The Restless universe
|Introduction to The restless Universe|
1 The lawful Universe2 The clockwork Universe
5 The uncertain Universe
Other titles in the Physical World series
Featured PhysicistsRichard P.Feynman (1918-1988)
Richard Phillips Feynman was one of the most colourful and celebrated of US physicists. He was born in New York in 1918 and educated at the Massachusetts Institute of Technology (MIT) and Princeton. From 1942 to 1945 he was involved in the atomic bomb project at Los Alamos, where he gave ample evidence of his enormous technical virtuosity as well as earning himself a reputation as a practical joker.
In 1950 Feynman moved to the California Institute of Technology (Caltech) where he remained for the rest of his life. While there, he worked on many topics, including the theory of fundamental particles, the theory of superfluidity and the nature of the forces and interactions within the atomic nucleus. He became renowned as a teacher of physics, combining profound physical insight with a very down-to-earth style. Towards the end of his life, when already ill with cancer, he was invited to join the commission investigating the in-flight explosion of the space shuttle Challenger. As part of that work he memorably demonstrated, in front of a massive TV audience, the disastrous effect of low temperature on the booster rocket's O-ring seals by dropping one of them into a glass of iced water.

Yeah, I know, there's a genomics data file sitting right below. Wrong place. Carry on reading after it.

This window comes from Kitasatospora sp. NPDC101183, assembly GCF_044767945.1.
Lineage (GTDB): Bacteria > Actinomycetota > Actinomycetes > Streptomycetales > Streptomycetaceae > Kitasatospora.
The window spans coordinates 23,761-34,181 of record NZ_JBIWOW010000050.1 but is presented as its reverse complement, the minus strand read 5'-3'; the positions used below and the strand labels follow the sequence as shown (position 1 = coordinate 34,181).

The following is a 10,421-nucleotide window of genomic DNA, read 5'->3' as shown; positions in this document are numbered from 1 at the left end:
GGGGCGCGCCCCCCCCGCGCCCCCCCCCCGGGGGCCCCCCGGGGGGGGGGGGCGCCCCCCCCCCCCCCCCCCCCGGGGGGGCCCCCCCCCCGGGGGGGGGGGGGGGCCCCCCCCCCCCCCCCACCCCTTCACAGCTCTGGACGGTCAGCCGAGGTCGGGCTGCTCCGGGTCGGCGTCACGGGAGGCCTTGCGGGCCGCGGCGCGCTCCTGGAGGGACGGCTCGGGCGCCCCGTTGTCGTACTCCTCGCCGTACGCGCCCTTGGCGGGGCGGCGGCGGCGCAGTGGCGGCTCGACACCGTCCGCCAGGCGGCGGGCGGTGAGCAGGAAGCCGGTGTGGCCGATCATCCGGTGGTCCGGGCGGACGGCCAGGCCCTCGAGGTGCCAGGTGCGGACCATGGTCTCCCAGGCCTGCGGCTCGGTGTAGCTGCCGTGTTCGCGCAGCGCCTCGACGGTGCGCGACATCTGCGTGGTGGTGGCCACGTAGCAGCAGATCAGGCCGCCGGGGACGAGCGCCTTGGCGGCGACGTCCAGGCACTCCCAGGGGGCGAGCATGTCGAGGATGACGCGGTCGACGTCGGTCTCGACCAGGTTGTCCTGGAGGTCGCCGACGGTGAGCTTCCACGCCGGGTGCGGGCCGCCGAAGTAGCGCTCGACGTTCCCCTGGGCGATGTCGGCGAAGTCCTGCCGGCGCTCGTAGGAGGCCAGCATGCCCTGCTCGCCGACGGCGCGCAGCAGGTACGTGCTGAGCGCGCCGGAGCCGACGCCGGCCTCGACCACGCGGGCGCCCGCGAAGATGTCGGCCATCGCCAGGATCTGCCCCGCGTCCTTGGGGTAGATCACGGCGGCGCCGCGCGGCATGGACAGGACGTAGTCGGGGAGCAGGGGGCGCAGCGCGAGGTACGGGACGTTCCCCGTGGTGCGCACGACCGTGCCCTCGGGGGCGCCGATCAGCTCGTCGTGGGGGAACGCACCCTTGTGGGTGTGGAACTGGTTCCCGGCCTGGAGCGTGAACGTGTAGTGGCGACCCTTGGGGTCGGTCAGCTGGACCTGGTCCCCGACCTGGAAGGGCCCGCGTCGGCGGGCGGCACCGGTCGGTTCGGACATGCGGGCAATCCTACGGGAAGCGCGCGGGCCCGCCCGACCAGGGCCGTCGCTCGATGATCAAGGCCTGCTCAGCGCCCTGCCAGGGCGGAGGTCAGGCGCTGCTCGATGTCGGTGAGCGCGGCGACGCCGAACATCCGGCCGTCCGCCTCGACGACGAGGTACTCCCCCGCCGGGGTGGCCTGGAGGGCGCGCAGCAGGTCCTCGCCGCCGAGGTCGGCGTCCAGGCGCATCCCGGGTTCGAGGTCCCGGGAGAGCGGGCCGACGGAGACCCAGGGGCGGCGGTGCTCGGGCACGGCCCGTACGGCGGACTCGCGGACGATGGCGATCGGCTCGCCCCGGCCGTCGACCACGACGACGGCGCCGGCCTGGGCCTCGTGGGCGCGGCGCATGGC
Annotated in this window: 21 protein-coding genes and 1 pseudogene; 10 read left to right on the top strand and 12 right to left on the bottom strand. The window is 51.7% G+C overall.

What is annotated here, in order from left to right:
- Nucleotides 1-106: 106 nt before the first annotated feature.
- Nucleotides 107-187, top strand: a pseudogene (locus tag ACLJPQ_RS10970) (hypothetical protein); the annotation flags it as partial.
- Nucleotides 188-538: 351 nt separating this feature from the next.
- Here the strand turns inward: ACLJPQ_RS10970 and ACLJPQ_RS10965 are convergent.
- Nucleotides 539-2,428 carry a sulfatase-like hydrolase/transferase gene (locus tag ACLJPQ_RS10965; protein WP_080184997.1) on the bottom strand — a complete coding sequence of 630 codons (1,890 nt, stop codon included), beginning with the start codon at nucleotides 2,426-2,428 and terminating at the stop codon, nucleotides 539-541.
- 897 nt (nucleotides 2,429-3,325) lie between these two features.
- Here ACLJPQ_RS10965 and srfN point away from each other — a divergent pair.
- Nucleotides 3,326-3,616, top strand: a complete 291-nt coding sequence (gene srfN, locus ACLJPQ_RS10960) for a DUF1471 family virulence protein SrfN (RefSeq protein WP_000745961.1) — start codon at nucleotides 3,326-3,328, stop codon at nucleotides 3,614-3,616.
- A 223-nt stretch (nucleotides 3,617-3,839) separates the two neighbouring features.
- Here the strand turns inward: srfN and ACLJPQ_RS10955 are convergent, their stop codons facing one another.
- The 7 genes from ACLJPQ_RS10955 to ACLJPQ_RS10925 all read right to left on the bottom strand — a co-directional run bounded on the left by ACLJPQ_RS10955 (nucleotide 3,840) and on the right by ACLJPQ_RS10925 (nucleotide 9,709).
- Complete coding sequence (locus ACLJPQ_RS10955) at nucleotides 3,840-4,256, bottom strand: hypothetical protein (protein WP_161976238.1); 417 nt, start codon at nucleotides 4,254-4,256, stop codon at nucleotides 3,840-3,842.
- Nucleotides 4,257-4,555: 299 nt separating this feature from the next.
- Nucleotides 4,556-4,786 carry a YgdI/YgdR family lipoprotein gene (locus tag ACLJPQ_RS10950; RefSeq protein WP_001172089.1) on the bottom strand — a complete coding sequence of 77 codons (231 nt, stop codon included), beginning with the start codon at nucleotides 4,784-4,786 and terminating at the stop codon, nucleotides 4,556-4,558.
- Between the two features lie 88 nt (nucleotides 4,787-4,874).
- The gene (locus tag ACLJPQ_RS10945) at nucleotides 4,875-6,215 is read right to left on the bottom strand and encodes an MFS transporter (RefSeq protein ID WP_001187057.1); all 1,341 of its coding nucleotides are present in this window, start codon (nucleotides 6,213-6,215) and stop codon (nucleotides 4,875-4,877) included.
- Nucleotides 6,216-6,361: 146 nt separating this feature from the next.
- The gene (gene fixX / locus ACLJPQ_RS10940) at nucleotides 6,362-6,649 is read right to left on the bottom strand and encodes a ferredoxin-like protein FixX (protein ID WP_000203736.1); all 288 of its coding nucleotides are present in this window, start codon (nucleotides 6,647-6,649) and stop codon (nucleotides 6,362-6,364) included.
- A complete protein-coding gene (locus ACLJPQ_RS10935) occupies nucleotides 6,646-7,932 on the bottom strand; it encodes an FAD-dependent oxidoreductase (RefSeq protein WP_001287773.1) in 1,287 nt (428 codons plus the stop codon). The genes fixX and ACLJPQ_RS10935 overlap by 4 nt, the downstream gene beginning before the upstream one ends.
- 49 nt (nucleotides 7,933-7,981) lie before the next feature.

Feynman will long be remembered as one of the twentieth century's greatest exponents of intuitive - yet highly rigorous - physics. The three volumes of Feynman Lectures on Physics from his Caltech years, and Feynman's autobiographical works 'Surely You're Joking Mr Feynman!' and 'What Do You Care What Other People Think?' also ensure that he will be remembered as a character of extraordinary insight, wit and charm. In 1965 Feynman shared the Nobel Prize for Physics with Julian Schwinger and Sin-itiro Tomonaga.
Relevant LinksA note on powers of ten and significant figures
|S207 The Physical World|